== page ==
Authors: Jagoda Walny, Samuel Huron, Charles Perin, Tiffany Wun, Richard Pusch, Sheelagh Carpendale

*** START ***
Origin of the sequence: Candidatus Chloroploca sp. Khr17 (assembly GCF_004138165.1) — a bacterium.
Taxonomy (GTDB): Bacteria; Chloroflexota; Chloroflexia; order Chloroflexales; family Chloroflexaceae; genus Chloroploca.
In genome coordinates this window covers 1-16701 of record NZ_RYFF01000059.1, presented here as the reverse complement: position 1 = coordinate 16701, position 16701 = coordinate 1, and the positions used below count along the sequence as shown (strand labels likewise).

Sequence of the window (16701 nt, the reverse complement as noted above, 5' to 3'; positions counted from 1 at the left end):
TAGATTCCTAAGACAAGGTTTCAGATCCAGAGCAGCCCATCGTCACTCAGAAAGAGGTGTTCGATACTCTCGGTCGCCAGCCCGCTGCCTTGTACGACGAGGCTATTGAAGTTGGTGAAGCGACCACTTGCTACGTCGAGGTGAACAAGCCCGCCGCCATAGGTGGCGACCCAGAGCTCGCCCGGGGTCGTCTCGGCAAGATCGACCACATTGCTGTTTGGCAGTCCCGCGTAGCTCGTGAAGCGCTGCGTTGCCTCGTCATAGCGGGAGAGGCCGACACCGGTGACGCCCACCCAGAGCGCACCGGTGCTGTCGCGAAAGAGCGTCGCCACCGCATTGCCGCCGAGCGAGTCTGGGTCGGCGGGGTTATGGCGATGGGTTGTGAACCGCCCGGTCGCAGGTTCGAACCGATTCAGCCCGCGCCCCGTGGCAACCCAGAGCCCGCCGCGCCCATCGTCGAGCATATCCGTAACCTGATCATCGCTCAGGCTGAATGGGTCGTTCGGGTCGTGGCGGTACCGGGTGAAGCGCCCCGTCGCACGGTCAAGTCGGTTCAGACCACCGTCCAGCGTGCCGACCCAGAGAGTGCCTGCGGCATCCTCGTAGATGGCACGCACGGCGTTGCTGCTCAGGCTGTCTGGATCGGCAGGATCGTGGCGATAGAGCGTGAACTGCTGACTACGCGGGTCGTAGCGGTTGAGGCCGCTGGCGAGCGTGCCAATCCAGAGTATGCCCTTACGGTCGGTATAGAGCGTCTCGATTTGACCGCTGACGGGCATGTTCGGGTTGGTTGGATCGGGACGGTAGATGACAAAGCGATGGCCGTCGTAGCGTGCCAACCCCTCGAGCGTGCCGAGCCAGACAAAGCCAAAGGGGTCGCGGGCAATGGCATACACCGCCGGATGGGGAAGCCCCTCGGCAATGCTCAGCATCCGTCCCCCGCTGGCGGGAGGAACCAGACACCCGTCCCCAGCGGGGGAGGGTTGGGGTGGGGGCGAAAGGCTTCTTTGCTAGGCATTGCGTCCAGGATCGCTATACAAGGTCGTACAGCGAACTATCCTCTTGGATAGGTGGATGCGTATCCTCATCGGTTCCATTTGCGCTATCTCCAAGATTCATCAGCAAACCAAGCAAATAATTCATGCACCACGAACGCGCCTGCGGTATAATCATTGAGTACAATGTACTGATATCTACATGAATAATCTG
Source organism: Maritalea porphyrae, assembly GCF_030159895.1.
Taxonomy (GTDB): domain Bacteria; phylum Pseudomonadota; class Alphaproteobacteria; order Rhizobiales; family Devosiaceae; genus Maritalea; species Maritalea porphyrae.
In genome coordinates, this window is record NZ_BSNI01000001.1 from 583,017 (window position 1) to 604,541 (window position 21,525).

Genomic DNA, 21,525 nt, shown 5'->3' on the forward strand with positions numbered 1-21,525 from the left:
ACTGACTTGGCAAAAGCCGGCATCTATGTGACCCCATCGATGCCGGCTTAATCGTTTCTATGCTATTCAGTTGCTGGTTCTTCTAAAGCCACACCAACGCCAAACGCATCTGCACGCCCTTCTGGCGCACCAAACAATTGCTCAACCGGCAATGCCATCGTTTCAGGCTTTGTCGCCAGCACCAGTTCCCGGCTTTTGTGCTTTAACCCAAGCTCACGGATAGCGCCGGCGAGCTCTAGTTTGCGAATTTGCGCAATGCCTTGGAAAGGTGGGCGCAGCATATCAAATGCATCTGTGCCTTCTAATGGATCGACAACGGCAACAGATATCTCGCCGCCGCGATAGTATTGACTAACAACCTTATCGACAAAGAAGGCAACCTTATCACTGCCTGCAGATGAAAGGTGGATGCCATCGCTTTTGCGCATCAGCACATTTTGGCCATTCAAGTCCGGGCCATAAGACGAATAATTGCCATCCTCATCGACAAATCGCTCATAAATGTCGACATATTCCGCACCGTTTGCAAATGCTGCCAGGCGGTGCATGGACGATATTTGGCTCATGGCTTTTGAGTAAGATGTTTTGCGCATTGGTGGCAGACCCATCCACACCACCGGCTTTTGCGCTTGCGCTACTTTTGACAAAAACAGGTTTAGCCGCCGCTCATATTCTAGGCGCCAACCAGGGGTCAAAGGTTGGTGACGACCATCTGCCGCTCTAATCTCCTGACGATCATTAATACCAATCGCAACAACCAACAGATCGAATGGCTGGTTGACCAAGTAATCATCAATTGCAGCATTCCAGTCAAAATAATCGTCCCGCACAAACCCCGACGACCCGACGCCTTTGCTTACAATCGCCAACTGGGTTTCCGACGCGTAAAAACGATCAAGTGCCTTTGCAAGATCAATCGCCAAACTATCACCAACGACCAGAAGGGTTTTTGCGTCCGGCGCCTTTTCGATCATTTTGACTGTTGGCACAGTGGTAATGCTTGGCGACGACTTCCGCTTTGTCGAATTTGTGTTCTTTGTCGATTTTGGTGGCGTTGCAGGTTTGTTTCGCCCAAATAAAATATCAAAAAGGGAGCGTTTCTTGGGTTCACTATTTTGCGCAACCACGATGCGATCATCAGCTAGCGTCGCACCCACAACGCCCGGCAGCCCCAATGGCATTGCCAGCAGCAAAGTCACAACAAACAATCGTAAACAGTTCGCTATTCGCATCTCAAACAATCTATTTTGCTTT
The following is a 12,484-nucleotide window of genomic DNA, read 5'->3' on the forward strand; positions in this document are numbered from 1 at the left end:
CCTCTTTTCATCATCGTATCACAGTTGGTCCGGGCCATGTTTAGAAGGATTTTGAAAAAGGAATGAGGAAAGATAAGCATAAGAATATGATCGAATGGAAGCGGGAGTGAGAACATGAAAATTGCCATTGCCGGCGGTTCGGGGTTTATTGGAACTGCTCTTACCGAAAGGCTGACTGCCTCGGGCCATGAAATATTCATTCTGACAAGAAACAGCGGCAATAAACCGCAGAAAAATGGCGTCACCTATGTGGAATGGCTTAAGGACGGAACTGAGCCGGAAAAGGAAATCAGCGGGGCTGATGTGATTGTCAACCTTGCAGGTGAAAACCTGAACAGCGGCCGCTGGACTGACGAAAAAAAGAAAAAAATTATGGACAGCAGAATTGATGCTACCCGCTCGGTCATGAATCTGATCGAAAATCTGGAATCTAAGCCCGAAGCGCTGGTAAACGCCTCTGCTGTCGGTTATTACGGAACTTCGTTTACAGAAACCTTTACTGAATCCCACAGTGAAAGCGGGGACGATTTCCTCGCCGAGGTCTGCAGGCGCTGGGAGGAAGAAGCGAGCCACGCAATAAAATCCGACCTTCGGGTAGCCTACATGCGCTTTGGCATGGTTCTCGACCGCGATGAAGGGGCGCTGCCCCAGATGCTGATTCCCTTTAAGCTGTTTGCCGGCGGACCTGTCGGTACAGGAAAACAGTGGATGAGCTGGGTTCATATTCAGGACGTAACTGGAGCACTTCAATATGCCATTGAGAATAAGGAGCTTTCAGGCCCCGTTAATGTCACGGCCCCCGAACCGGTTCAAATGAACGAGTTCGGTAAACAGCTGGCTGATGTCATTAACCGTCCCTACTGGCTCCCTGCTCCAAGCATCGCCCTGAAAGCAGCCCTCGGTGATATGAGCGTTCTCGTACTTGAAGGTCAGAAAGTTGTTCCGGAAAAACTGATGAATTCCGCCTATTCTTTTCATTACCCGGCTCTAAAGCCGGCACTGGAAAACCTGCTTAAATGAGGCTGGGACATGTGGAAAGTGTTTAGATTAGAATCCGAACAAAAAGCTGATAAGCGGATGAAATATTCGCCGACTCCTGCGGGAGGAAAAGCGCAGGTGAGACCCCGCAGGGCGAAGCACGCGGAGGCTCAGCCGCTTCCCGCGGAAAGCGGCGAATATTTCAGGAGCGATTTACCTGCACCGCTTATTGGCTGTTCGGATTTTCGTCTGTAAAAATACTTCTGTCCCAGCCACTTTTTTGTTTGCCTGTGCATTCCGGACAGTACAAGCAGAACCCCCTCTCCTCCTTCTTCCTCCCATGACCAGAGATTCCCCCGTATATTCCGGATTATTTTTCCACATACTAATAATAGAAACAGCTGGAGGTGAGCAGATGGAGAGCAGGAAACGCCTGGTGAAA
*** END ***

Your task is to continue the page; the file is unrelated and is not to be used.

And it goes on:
Abstract: We investigate whether the notion of active reading for text might be usefully applied to visualizations. Through a qualitative study we explored whether people apply observable active reading techniques when reading paper-based node-link visualizations. Participants used a range of physical actions while reading, and from these we synthesized an initial set of active reading techniques for visualizations. To learn more about the potential impact such techniques may have on visualization reading, we implemented support for one type of physical action from our observations (making freeform marks) in an interactive node-link visualization. Results from our quantitative study of this implementation show that interactive support for active reading techniques can improve the accuracy of performing low-level visualization tasks. Together, our studies suggest that the active reading space is ripe for research exploration within visualization and can lead to new interactions that make for a more flexible and effective visualization reading experience.